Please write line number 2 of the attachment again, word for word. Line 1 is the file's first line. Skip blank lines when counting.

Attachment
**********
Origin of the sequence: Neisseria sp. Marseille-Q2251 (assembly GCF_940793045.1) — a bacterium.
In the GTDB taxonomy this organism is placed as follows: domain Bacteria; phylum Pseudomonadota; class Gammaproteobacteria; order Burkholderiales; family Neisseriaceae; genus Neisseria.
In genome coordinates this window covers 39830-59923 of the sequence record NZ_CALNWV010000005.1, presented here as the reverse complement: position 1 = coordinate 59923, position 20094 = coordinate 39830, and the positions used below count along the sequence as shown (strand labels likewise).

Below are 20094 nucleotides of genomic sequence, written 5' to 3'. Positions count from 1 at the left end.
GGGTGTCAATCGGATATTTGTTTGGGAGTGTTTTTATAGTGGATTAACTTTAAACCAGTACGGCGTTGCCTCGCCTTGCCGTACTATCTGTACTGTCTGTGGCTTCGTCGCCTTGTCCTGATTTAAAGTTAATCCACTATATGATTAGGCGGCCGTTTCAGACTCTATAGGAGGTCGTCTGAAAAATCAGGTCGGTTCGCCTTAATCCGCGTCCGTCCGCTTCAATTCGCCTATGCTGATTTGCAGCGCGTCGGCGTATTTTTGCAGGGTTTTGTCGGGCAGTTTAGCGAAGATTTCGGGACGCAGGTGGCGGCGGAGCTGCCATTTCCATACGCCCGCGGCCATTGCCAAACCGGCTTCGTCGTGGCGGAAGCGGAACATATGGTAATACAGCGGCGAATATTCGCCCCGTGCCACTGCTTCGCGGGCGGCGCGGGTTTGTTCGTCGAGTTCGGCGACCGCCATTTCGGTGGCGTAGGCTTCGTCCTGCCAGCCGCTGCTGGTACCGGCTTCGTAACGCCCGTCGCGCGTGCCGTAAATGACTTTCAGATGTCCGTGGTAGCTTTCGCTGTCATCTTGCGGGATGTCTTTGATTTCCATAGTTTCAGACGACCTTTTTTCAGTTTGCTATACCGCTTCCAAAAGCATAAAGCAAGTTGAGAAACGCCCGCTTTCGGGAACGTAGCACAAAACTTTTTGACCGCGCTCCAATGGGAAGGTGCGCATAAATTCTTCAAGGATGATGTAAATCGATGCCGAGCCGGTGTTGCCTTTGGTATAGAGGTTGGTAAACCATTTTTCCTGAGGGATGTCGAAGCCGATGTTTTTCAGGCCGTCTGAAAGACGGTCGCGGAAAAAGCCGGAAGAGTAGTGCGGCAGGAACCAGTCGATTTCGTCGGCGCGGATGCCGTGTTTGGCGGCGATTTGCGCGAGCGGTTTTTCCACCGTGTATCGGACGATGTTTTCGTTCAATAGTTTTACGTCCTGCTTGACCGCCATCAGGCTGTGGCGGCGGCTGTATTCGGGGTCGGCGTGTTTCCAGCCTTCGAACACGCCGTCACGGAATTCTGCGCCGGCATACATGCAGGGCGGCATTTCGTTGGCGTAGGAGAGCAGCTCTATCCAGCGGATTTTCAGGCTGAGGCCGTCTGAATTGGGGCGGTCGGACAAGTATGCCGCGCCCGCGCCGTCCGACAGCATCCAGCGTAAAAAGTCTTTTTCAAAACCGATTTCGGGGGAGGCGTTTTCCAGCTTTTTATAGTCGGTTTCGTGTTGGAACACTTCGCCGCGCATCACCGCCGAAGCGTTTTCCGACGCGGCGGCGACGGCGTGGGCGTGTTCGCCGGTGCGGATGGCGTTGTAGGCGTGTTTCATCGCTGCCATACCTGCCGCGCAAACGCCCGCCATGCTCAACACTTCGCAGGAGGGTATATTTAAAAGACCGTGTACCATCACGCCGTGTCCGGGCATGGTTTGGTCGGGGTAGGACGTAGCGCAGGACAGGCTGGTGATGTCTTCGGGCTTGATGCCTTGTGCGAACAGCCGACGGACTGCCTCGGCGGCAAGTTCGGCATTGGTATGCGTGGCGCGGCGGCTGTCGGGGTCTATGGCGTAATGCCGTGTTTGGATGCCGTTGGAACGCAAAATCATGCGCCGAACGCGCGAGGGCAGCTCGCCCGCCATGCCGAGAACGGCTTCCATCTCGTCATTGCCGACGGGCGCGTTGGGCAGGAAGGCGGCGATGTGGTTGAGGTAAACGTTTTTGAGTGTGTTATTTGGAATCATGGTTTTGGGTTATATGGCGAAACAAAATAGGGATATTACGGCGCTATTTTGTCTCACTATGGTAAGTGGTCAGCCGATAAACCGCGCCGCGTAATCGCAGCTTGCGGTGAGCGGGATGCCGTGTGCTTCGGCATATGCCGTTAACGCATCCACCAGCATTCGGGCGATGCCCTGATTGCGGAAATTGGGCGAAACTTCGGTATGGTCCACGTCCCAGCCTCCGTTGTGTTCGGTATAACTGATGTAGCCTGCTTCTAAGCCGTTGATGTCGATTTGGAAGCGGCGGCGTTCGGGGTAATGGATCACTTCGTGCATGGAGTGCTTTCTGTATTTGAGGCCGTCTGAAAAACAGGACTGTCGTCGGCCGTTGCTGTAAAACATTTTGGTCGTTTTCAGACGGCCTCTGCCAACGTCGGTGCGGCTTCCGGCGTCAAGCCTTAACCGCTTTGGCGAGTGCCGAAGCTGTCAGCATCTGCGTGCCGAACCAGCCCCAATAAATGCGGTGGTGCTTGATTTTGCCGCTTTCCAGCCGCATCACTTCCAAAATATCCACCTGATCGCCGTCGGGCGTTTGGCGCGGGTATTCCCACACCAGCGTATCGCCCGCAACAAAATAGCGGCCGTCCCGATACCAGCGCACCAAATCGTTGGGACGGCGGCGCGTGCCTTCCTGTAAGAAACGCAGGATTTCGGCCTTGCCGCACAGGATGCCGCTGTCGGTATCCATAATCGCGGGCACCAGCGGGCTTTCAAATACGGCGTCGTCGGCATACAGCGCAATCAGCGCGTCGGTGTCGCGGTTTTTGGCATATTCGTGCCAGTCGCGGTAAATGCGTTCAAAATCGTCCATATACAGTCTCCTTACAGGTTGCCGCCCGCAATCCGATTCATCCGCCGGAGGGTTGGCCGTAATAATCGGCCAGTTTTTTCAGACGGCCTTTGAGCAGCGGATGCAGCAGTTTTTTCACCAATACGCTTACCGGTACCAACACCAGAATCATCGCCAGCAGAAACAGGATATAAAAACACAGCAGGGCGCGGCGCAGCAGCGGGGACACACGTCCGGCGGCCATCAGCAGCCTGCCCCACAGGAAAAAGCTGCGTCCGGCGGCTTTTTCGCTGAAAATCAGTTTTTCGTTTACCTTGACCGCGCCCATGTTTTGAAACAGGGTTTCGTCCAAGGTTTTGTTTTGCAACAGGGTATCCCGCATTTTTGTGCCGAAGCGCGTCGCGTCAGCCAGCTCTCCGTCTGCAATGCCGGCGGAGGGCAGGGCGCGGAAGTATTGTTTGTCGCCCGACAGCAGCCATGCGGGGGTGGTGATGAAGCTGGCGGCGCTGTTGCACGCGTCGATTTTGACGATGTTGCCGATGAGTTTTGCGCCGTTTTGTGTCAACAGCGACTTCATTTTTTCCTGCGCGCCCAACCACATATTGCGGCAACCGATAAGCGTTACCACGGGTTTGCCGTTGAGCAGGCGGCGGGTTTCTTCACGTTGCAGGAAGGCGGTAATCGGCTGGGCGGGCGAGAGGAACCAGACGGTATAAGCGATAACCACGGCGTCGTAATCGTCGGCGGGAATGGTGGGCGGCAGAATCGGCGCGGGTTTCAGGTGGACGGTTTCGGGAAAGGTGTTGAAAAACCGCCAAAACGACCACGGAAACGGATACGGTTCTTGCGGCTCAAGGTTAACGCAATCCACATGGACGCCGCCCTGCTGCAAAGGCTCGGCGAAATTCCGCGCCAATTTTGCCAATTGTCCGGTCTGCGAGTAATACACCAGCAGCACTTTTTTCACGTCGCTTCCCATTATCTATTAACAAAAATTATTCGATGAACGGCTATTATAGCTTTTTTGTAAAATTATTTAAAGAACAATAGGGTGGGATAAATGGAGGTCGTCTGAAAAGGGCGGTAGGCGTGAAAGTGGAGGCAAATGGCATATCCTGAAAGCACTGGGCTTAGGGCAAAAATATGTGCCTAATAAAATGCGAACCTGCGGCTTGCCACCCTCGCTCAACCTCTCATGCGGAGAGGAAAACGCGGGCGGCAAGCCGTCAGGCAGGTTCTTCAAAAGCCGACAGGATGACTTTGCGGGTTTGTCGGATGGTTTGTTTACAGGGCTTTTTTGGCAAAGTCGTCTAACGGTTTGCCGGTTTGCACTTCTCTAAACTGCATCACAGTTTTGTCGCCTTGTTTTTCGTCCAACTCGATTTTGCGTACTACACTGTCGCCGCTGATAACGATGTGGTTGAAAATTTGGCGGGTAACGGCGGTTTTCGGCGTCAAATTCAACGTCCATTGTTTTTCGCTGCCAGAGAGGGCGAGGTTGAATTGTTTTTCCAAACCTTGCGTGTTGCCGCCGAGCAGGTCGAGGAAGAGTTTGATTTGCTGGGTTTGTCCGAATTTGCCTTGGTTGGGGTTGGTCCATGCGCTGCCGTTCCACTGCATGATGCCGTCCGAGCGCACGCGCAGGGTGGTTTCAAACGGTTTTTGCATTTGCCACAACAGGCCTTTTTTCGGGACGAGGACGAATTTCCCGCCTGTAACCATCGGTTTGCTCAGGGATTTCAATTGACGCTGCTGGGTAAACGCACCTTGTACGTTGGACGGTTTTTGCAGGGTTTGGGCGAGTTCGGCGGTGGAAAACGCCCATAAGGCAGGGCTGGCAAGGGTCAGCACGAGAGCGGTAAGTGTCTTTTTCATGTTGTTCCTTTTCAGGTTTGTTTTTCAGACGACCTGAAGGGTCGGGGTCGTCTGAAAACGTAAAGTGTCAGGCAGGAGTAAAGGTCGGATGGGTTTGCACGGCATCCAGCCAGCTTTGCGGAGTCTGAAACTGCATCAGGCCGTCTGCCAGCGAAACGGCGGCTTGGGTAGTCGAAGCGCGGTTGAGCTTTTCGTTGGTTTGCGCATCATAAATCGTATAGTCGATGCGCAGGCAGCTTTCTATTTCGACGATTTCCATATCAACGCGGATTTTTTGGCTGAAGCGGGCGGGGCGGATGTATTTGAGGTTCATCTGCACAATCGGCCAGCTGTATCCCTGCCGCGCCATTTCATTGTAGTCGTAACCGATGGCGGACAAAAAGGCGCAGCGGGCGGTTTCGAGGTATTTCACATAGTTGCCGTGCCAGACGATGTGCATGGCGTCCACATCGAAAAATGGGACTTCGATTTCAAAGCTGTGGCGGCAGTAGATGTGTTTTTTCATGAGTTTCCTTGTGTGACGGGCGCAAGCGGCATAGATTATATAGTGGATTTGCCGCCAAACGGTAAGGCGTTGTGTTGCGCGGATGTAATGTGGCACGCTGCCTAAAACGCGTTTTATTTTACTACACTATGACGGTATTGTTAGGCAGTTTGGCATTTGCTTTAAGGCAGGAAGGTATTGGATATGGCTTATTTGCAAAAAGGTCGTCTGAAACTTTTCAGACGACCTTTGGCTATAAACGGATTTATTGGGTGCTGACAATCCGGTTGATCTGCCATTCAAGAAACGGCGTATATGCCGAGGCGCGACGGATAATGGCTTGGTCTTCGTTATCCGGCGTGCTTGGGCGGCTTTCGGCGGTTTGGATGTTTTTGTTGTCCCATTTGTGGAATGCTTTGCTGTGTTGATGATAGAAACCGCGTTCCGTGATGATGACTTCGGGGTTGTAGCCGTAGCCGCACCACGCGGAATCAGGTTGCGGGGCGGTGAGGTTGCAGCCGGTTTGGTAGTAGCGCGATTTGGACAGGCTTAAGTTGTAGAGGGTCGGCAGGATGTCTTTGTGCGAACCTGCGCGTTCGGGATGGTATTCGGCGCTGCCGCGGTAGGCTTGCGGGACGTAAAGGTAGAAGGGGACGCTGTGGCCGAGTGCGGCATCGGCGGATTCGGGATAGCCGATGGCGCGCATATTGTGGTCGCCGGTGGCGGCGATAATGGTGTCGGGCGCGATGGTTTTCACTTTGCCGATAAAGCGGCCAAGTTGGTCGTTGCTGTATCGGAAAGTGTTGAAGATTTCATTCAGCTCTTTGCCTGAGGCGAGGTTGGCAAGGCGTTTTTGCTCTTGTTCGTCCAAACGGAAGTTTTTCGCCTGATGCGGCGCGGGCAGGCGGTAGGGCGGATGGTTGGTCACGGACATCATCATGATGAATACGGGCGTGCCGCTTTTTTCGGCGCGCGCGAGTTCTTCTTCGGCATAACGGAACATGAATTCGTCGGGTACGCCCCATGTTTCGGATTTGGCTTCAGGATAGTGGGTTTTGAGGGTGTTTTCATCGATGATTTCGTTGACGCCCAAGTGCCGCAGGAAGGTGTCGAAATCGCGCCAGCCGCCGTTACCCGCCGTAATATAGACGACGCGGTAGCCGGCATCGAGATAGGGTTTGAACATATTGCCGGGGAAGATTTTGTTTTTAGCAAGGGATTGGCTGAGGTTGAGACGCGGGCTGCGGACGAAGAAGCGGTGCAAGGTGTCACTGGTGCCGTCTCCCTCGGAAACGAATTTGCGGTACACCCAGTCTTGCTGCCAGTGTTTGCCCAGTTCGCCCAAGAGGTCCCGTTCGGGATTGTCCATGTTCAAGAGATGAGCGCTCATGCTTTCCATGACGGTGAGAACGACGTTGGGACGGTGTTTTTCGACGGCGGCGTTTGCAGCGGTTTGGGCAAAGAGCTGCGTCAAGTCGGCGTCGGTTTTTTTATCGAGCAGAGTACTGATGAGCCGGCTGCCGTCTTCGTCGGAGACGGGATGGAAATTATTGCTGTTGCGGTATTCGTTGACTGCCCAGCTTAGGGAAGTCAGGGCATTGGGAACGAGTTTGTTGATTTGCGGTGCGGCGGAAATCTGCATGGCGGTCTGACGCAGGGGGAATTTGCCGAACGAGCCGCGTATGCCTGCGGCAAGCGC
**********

In the GTDB taxonomy this organism is placed as follows: domain Bacteria; phylum Pseudomonadota; class Gammaproteobacteria; order Burkholderiales; family Neisseriaceae; genus Neisseria.